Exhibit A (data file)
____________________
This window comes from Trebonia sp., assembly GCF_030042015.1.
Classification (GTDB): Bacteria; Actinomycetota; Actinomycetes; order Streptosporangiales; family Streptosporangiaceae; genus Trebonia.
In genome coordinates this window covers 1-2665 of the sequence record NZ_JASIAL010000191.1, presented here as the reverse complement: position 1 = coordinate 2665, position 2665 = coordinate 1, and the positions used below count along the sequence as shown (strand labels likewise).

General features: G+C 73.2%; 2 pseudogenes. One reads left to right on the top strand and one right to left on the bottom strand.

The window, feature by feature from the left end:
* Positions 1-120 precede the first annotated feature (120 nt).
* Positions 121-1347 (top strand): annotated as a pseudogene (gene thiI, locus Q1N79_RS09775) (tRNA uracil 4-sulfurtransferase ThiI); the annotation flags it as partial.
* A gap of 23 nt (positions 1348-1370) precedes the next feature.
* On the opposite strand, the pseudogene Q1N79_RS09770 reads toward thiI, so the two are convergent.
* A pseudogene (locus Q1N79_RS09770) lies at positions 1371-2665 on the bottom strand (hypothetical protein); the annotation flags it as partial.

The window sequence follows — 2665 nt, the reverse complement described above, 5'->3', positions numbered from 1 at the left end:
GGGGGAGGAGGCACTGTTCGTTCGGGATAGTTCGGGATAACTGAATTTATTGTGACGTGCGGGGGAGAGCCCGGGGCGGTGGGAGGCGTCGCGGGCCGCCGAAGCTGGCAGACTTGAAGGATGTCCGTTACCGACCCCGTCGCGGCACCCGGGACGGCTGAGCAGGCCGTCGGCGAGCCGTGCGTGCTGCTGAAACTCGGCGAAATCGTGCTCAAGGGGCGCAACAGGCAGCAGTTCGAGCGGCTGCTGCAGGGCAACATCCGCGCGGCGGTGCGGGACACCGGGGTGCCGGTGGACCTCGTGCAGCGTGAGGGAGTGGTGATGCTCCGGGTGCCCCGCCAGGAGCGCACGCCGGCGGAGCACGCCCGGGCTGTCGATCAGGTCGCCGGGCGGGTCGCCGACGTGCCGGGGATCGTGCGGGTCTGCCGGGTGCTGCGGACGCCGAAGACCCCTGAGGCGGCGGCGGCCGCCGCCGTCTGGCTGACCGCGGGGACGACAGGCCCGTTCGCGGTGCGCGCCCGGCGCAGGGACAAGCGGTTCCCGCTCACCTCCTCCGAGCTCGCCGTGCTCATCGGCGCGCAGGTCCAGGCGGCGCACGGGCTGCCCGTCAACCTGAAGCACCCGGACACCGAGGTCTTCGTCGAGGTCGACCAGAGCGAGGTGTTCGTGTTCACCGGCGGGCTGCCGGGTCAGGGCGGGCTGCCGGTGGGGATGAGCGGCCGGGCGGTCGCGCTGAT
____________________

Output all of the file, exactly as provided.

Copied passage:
This window comes from Trebonia sp., assembly GCF_030042015.1.
Classification (GTDB): Bacteria; Actinomycetota; Actinomycetes; order Streptosporangiales; family Streptosporangiaceae; genus Trebonia.
In genome coordinates this window covers 1-2665 of the sequence record NZ_JASIAL010000191.1, presented here as the reverse complement: position 1 = coordinate 2665, position 2665 = coordinate 1, and the positions used below count along the sequence as shown (strand labels likewise).

General features: G+C 73.2%; 2 pseudogenes. One reads left to right on the top strand and one right to left on the bottom strand.

The window, feature by feature from the left end:
* Positions 1-120 precede the first annotated feature (120 nt).
* Positions 121-1347 (top strand): annotated as a pseudogene (gene thiI, locus Q1N79_RS09775) (tRNA uracil 4-sulfurtransferase ThiI); the annotation flags it as partial.
* A gap of 23 nt (positions 1348-1370) precedes the next feature.
* On the opposite strand, the pseudogene Q1N79_RS09770 reads toward thiI, so the two are convergent.
* A pseudogene (locus Q1N79_RS09770) lies at positions 1371-2665 on the bottom strand (hypothetical protein); the annotation flags it as partial.

The window sequence follows — 2665 nt, the reverse complement described above, 5'->3', positions numbered from 1 at the left end:
GGGGGAGGAGGCACTGTTCGTTCGGGATAGTTCGGGATAACTGAATTTATTGTGACGTGCGGGGGAGAGCCCGGGGCGGTGGGAGGCGTCGCGGGCCGCCGAAGCTGGCAGACTTGAAGGATGTCCGTTACCGACCCCGTCGCGGCACCCGGGACGGCTGAGCAGGCCGTCGGCGAGCCGTGCGTGCTGCTGAAACTCGGCGAAATCGTGCTCAAGGGGCGCAACAGGCAGCAGTTCGAGCGGCTGCTGCAGGGCAACATCCGCGCGGCGGTGCGGGACACCGGGGTGCCGGTGGACCTCGTGCAGCGTGAGGGAGTGGTGATGCTCCGGGTGCCCCGCCAGGAGCGCACGCCGGCGGAGCACGCCCGGGCTGTCGATCAGGTCGCCGGGCGGGTCGCCGACGTGCCGGGGATCGTGCGGGTCTGCCGGGTGCTGCGGACGCCGAAGACCCCTGAGGCGGCGGCGGCCGCCGCCGTCTGGCTGACCGCGGGGACGACAGGCCCGTTCGCGGTGCGCGCCCGGCGCAGGGACAAGCGGTTCCCGCTCACCTCCTCCGAGCTCGCCGTGCTCATCGGCGCGCAGGTCCAGGCGGCGCACGGGCTGCCCGTCAACCTGAAGCACCCGGACACCGAGGTCTTCGTCGAGGTCGACCAGAGCGAGGTGTTCGTGTTCACCGGCGGGCTGCCGGGTCAGGGCGGGCTGCCGGTGGGGATGAGCGGCCGGGCGGTCGCGCTGAT